The European Court of Justice ("ECJ") has confirmed in a recent case that a single meeting between competitors is sufficient to breach Article 81 of the EC Treaty. Furthermore, where competitors do exchange information, there is a legal presumption that they will take account of this information when operating in the market.

The facts

In this case, five mobile network operators based in Holland held a meeting at which they discussed, amongst other matters, the reduction of standard dealer remunerations for post paid subscriptions and the date on which such reductions would take effect. The Dutch Competition Authority found that this constituted an anti-competitive agreement in breach of Dutch and EU competition law and imposed substantial fines on those involved.

The ruling

Following various appeals, the matter was referred to the ECJ for a ruling on certain aspects of EU competition law. The ECJ ruled as follows:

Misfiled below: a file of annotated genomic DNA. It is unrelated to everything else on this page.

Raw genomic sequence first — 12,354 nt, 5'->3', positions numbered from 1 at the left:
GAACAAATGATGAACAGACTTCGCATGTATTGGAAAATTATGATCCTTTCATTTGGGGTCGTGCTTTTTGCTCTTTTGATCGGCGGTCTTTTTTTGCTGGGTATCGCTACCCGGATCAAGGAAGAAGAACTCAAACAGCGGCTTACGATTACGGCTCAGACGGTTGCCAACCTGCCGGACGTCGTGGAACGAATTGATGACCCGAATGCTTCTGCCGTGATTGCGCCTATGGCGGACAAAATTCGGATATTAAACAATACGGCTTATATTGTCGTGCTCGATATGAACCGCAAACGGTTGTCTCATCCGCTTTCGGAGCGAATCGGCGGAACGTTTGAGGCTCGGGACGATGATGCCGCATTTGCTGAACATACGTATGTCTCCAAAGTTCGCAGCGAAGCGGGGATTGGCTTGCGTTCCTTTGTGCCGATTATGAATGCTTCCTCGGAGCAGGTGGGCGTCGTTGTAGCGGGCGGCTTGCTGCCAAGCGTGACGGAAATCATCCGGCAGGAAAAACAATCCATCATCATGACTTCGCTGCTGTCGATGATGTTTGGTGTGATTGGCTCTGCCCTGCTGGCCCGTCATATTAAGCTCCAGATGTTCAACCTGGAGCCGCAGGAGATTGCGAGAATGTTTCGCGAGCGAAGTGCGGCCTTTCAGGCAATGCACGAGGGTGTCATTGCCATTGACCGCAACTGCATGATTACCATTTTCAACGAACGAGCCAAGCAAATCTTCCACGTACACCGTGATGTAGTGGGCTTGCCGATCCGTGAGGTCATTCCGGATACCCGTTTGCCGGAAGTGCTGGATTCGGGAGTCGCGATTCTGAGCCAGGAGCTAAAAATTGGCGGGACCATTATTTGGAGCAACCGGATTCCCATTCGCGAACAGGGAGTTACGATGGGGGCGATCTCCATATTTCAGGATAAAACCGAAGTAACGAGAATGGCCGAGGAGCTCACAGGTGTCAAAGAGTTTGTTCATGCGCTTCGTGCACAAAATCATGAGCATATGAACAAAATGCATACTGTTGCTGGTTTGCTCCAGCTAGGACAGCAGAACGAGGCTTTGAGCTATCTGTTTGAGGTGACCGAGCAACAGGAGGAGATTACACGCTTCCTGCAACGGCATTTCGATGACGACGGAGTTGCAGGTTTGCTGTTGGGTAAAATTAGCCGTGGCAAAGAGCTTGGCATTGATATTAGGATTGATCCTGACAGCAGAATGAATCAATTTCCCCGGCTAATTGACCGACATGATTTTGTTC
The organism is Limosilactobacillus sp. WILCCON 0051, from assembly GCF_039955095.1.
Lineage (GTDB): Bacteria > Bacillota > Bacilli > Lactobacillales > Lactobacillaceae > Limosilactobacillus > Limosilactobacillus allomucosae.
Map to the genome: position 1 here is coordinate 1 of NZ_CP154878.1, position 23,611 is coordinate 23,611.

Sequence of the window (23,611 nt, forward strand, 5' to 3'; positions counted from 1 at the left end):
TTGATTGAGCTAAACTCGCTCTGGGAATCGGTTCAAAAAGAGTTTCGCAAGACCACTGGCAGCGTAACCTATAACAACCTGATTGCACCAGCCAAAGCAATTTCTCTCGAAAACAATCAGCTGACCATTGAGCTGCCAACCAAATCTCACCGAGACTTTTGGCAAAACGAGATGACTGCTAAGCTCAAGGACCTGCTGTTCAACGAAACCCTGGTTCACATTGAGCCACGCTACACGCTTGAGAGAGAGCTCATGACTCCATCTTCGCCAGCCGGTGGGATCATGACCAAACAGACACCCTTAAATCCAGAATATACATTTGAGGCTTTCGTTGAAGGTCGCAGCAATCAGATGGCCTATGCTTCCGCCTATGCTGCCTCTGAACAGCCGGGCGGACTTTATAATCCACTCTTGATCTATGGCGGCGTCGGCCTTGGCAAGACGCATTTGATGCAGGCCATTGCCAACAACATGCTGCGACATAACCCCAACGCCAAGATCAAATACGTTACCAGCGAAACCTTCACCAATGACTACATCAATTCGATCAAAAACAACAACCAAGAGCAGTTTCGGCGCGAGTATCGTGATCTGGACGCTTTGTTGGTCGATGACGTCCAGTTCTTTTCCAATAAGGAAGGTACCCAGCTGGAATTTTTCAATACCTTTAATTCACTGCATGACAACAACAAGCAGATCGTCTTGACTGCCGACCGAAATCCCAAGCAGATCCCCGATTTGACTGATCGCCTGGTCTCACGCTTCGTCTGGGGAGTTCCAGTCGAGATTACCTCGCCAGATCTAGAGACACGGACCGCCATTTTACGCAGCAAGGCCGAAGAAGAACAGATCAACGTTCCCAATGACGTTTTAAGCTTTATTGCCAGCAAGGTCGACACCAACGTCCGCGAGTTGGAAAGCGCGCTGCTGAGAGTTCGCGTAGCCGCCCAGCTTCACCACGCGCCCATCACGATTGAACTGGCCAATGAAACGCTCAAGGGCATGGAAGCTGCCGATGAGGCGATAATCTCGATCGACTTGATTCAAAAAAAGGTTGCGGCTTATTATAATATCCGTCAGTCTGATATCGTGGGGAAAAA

• an exchange of information between competitors is tainted with an anti-competitive object if the exchange is capable of removing uncertainties concerning the intended conduct of the participating parties. There is no need for any actual anti-competitive effects;
  • where the participating parties remain active on the market, they are presumed to take account of the information which has been exchanged. In other words, these parties have to prove to the authorities that they did not use the information in question in order to rebut the presumption; and
  • this presumption applies even if the parties only met on one occasion.

Summary

The ECJ's findings are extremely significant and highlight the particular dangers in meeting with competitors and/or exchanging information with them. As this case shows, even a single meeting can breach the competition rules and the operation of the presumption places a heavy burden on each participant to show that it did not take account of the information exchanged. It is also worth noting that the Office of Fair Trading is bound to follow EU case law and so this decision is now effectively part of UK competition law.